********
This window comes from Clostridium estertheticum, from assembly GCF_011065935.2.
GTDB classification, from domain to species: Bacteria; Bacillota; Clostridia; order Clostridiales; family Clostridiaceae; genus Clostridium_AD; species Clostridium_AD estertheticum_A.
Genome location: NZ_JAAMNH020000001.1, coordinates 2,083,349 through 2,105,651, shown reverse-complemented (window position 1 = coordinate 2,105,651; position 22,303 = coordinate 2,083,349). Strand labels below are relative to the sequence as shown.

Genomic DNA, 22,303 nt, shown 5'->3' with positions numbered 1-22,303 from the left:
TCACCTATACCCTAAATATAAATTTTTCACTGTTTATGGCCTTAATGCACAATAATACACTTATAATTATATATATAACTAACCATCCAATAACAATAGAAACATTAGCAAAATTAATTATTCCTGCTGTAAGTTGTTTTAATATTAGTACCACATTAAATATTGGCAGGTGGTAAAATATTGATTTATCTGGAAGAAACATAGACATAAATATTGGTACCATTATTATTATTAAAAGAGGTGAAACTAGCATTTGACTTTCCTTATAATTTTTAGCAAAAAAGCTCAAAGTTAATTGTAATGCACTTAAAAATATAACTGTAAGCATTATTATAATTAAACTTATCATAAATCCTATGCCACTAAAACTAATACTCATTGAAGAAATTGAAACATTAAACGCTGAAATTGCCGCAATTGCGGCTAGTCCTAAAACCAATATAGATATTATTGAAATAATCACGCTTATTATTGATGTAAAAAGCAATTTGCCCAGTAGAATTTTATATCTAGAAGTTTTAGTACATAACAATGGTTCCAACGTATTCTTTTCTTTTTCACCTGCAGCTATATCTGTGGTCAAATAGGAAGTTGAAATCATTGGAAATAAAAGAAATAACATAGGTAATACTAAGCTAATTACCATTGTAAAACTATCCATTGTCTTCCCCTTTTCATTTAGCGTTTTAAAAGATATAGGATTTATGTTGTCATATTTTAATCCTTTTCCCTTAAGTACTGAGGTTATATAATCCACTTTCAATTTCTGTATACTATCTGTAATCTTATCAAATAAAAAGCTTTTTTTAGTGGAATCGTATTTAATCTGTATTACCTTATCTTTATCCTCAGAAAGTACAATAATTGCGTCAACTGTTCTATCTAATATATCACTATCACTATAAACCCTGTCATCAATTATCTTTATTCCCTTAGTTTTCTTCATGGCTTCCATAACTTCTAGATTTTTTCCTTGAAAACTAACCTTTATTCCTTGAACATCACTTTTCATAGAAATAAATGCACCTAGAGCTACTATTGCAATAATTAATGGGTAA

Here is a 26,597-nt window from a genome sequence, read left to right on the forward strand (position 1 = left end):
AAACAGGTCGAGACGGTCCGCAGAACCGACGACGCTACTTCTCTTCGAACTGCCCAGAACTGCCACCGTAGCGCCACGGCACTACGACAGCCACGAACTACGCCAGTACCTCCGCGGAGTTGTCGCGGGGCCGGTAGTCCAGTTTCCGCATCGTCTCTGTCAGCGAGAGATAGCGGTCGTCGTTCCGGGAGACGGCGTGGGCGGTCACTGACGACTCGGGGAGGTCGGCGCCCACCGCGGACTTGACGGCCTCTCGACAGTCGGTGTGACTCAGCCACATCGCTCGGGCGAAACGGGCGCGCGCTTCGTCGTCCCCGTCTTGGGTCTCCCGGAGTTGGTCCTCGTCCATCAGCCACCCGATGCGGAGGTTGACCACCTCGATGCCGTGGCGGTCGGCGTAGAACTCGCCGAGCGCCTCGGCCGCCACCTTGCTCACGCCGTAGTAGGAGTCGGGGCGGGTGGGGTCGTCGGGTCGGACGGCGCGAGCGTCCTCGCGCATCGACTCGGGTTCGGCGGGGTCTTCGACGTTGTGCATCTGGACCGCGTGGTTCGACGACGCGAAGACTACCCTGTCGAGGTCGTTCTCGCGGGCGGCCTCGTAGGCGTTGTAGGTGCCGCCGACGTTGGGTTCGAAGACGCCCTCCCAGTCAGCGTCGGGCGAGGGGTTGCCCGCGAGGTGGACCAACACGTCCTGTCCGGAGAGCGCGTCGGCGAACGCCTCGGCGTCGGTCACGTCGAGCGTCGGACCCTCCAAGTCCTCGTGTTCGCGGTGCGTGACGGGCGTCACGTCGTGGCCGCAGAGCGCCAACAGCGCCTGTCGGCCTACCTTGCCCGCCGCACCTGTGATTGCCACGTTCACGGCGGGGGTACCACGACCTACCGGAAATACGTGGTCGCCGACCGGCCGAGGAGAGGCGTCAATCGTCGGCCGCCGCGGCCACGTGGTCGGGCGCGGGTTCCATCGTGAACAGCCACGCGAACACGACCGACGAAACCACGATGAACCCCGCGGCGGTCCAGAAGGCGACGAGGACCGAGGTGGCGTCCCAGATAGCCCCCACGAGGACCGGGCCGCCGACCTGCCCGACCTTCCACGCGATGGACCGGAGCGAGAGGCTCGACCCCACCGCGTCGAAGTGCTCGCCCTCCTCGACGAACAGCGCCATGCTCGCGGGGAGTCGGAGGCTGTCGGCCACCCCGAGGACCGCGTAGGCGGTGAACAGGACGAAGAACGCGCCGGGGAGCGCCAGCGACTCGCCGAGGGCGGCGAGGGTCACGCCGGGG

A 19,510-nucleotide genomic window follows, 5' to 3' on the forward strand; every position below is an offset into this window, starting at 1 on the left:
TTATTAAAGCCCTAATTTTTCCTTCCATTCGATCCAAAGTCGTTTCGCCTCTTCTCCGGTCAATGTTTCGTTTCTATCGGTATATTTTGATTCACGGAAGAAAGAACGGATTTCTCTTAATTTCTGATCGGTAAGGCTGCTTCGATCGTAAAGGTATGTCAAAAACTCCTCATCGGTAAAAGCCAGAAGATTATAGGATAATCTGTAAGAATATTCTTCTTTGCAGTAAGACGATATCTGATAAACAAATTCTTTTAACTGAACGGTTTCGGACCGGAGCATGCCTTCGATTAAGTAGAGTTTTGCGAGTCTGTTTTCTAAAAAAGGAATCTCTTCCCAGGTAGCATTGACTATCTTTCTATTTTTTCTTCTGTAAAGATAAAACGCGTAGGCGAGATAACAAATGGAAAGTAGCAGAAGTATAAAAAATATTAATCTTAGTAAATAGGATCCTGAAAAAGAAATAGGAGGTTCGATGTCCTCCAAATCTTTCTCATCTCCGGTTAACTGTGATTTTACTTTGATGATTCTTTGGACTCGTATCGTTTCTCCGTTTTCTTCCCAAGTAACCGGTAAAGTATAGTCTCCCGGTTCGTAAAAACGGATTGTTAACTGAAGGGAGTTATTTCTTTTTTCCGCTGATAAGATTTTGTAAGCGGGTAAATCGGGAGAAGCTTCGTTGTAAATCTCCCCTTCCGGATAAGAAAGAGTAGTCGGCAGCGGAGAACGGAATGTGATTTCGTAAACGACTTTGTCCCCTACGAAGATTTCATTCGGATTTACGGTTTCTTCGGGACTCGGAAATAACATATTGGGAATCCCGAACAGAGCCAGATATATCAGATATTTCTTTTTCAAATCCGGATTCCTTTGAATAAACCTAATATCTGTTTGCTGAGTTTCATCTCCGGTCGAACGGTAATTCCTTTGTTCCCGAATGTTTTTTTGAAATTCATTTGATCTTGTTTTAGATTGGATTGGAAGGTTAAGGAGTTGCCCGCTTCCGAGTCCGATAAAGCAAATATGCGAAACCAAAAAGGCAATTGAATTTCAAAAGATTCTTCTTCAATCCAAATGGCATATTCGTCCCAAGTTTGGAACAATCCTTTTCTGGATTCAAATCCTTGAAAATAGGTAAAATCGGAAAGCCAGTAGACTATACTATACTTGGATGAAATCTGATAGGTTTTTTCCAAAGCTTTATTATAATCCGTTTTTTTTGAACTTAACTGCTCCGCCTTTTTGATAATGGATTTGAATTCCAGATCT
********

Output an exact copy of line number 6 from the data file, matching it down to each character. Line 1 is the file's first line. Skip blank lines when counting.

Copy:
Here is a 26,597-nt window from a genome sequence, read left to right on the forward strand (position 1 = left end):